Breastfeeding is one of the goals of the World Health Organization (WHO) that emphasizes breastfeeding in the early hours after delivery and for at least 6 months postpartum (8). This emphasis is backed by health experts who consider breastfeeding as the best choice for infant nutrition (9). In terms of quality and quantity, the human milk satisfies the growth requirement of infants, provides energy and is easily digested; no other method can replace breastfeeding. More than 400 beneficial substances, including white blood cells and immunoglobulins are found in human milk, which protect the baby from diseases, and cannot be synthesized in laboratories (10). Human milk reduces the incidence of hospitalization due to respiratory diseases and protects the infant from diarrhea caused by enterococci, otitis media, allergies, and type 2 diabetes (11). Given the benefits of breastfeeding, it is believed to be one of the protective factors against the formation of kidney stones in infants. A study in Iran reported that milk consumption acts as a protective factor while the male gender, family history of urolithiasis and increased body mass index are the risk factors for urinary stones (12). A study conducted in Kuwait also found that lithogenic metabolic factors were the most important predisposing factors for stone formation among Kuwaiti children, while diet and environmental factors played an insignificant role (13). Limited studies have been conducted in Iran in the field of urolithiasis, and the effects of different fluids and the fluid intake pattern on the development of kidney stones have not been determined appropriately. Given the increasing incidence of urolithiasis in children, there is a need for further studies in this field. Therefore, an attempt was made to investigate the relationship between the type of the milk consumed and formation of kidney stones in children under two years of age.

Materials and Methods
In this analytical study conducted through case-control design, 30 children under the age of two with kidney stones, and 125 children of the same age and sex with kidney stones were evaluated. Patient information including personal profile and the results of some necessary tests were extracted from patient records and listed in a checklist.

Inclusion criteria
All children under two years of age with kidney stones were included in the study.

Exclusion criteria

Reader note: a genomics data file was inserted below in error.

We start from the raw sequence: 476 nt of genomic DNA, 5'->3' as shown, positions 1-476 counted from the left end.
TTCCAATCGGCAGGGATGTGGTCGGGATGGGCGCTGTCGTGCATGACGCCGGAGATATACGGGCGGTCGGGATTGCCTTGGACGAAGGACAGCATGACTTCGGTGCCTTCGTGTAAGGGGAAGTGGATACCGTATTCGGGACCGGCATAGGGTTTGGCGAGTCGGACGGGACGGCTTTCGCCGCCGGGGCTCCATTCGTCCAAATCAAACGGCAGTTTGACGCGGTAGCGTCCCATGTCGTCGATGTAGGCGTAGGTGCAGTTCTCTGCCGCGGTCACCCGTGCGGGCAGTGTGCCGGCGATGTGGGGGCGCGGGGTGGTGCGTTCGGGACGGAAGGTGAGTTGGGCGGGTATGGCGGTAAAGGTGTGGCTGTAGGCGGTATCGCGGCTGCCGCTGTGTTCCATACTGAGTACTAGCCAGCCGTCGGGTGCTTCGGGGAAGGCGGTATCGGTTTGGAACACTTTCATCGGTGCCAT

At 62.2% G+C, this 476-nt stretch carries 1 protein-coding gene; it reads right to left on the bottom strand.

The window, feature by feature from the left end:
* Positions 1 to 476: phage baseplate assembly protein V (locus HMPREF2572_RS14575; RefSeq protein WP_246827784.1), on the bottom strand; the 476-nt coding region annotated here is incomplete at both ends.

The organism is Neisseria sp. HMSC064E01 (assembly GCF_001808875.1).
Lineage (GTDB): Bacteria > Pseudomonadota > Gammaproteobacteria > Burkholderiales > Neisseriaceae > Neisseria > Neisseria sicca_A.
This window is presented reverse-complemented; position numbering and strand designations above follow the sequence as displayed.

Patients over two years or under 2 months old, patients with hereditary renal stones such as cystinuria and hyperoxaluria and patients dissatisfied with their inclusion in the study were excluded from the research.

Ethical considerations
The study protocol was approved by the ethics committee of University of Medical Sciences. Informed consent was received from the parents for participation. The information was kept confidential in accordance with the Helsinki Convention, and was used for research purposes only.

Statistical analysis
Data were analyzed using SPSS statistical software (Version 17.0). T-test and ANOVA were used for making comparisons between the study groups. p-values less than 0.05 were considered statistically significant.

Results
Distribution of gender in the study population
In this study, 155 children under 2 years of age (30 patients with stones and 125 patients without stones) were studied of whom 50.3% (n=78) were male and the rest were females. In terms of gender, the case and control groups had no significant difference (p=0.656) (Table 1).

Evaluation of the duration of breastfeeding, feeding with formula milk and cow milk in the study groups
According to the independent t-test analysis among patients with stones and patients without stones, there was a significant difference in the duration of breastfeeding between the two groups; the duration was longer in the control group (p=0.003). Also, a significant difference was observed between the patients with stones and patients without stones in the duration of feeding with formula milk, which was longer in the case group (p=0.038). Furthermore, the duration of feeding with cow milk was higher in patients with stone (p=0.012) (Table 2).